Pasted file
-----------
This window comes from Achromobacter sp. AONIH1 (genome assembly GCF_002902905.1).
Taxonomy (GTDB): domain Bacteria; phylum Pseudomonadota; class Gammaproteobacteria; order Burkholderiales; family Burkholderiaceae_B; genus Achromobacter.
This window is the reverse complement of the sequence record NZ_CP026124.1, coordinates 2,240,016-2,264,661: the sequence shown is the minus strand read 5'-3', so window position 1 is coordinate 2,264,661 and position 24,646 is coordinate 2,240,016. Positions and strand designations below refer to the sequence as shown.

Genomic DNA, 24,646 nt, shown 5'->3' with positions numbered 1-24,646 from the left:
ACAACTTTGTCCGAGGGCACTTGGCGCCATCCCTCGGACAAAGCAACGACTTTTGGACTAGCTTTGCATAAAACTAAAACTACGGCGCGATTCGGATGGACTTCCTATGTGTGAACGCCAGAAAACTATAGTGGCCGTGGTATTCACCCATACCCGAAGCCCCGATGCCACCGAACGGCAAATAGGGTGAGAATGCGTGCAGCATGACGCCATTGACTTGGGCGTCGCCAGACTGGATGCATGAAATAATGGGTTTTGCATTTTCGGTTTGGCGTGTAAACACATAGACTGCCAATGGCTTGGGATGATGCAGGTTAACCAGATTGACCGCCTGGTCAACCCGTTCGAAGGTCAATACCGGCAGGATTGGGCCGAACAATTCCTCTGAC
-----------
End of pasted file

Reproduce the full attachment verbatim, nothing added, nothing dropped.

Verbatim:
This window comes from Achromobacter sp. AONIH1 (genome assembly GCF_002902905.1).
Taxonomy (GTDB): domain Bacteria; phylum Pseudomonadota; class Gammaproteobacteria; order Burkholderiales; family Burkholderiaceae_B; genus Achromobacter.
This window is the reverse complement of the sequence record NZ_CP026124.1, coordinates 2,240,016-2,264,661: the sequence shown is the minus strand read 5'-3', so window position 1 is coordinate 2,264,661 and position 24,646 is coordinate 2,240,016. Positions and strand designations below refer to the sequence as shown.

Genomic DNA, 24,646 nt, shown 5'->3' with positions numbered 1-24,646 from the left:
ACAACTTTGTCCGAGGGCACTTGGCGCCATCCCTCGGACAAAGCAACGACTTTTGGACTAGCTTTGCATAAAACTAAAACTACGGCGCGATTCGGATGGACTTCCTATGTGTGAACGCCAGAAAACTATAGTGGCCGTGGTATTCACCCATACCCGAAGCCCCGATGCCACCGAACGGCAAATAGGGTGAGAATGCGTGCAGCATGACGCCATTGACTTGGGCGTCGCCAGACTGGATGCATGAAATAATGGGTTTTGCATTTTCGGTTTGGCGTGTAAACACATAGACTGCCAATGGCTTGGGATGATGCAGGTTAACCAGATTGACCGCCTGGTCAACCCGTTCGAAGGTCAATACCGGCAGGATTGGGCCGAACAATTCCTCTGAC